9 Its streams will be changed to tar, its dust to sulfur, its land burning tar 10 that will not be quenched night or day; its smoke will rise forever. In all generations, it will lie waste; no one will pass through it ever again.

Although often mentioned as a sealant material for boats, boiling tar appears in Old Babylonian texts as a form of punishment. Coupled with the foul smell of burning sulfur, both elements being available in the region of the Dead Sea, they could easily be associated with Adonai’s wrath. This punishment is similar to that He had brought against Sodom and Gomorrah.

For years, Bible scholars wondered how an area could burn forever. Now we know – for if a bomb or some other device ignited the vast oil reserves of Saudi Arabia, they would burn forever. Whether a bomb ignites them or they are ignited supernaturally, they will indeed burn. [1]

11 Horned owl and hawk will possess it, screech owl and raven will live there; he will stretch over it the measuring line of confusion and the plumbline of the empty void.

The symbol for utter destruction here is that birds best known as inhabiting and scavenging desolate places have settled in ruins.

12 Of its nobles, none will be called to be king, and all its princes will be nothing.

Edom’s kingship was ancient, predating that of Isra’el, but Adonai will bring that institution to an end since He is bringing the nation itself to a close.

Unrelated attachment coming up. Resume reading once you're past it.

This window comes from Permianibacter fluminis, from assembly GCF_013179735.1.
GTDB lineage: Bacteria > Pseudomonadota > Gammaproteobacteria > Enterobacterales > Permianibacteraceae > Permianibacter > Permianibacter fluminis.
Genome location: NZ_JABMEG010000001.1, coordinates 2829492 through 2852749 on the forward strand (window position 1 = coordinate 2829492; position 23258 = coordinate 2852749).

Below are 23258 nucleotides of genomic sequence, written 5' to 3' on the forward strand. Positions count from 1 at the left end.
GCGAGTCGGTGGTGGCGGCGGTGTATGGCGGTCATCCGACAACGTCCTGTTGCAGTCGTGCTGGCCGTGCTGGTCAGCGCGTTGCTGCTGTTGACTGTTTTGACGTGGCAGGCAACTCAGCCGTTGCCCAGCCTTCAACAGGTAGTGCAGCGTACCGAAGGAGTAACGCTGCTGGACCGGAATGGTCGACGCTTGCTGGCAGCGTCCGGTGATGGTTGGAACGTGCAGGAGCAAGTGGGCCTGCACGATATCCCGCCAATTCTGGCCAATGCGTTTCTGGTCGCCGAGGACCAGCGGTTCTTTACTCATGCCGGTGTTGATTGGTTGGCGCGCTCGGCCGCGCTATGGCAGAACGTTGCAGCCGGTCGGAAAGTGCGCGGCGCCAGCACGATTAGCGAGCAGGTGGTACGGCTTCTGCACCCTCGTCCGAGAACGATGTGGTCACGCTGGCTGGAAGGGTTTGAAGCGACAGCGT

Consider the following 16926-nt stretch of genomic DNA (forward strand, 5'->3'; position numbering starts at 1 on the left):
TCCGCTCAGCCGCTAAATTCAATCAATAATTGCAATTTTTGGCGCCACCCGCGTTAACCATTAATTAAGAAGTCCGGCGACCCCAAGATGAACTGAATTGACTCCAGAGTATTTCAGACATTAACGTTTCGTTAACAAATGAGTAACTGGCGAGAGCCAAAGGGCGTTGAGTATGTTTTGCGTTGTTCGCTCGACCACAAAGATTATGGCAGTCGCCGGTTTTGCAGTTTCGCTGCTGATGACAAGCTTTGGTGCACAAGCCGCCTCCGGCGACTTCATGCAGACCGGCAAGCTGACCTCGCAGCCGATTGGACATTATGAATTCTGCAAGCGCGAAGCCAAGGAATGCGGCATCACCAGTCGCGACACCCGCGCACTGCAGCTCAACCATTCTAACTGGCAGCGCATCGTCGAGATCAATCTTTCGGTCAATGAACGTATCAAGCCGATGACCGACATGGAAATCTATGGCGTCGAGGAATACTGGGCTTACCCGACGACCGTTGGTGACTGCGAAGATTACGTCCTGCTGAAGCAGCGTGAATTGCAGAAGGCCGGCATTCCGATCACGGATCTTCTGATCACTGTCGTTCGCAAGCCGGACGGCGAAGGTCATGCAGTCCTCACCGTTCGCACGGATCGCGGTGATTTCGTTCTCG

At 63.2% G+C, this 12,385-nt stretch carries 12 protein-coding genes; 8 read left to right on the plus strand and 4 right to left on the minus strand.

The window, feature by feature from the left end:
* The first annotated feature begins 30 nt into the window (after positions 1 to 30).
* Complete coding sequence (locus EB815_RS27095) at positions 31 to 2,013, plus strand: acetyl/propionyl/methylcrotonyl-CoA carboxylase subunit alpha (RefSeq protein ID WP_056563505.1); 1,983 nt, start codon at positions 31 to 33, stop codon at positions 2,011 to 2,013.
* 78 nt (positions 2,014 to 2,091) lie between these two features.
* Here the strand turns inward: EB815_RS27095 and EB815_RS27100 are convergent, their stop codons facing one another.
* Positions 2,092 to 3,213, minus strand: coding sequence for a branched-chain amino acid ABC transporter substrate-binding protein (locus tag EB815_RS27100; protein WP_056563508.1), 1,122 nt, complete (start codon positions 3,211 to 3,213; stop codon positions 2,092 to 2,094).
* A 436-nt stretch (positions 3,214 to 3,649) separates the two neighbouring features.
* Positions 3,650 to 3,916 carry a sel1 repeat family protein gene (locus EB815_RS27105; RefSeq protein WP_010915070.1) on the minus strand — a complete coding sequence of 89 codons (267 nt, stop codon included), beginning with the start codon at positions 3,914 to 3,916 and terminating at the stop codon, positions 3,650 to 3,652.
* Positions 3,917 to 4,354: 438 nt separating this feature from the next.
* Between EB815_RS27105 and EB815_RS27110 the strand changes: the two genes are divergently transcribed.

13 Thorns will overgrow its palaces, nettles, and thistles its fortresses; it will become a lair for jackals, an enclosure for ostriches. 14 Wildcats and hyenas will meet there, and billy-goats call to each other; Lilit [the night monster] will lurk there and find herself a place to rest. 15 There the hoot owl will nest, lay her eggs, hatch and gather her young in its shade. There the vultures will assemble, every one with its mate.

The prophecy is that of a city becoming a wilderness. Not only will the public buildings of the nation be overgrown out of neglect, but wild animals – a number of which were considered unclean – will make their homes among the ruins.

16 Consult the book of Adonai and read it: not one of these will be missing, none will be lacking a mate. For by His own mouth He gave the order, and by His Spirit, He brought them together. 17 It is He who cast the lot for them, His hand measured out their shares. They will possess it forever, and live there through all generations.” ~ Isaiah 34:1-17 (CJB)

The meaning of the book of Adonai is unknown. It may be a reference to a heavenly scroll, but if so, it is hard to know how the hearer could refer to this document. The appeal to a scroll could be a rhetorical device to emphasize the certainty of Edom’s destruction and its transformation into a haunt for wild animals.

In my next post, we explore The Joy of the Redeemed in Yesha’hayu 35:1-10.

Click here for the PDF version.

[1] Jon Courson’s Application Commentary Old Testament Volume 2.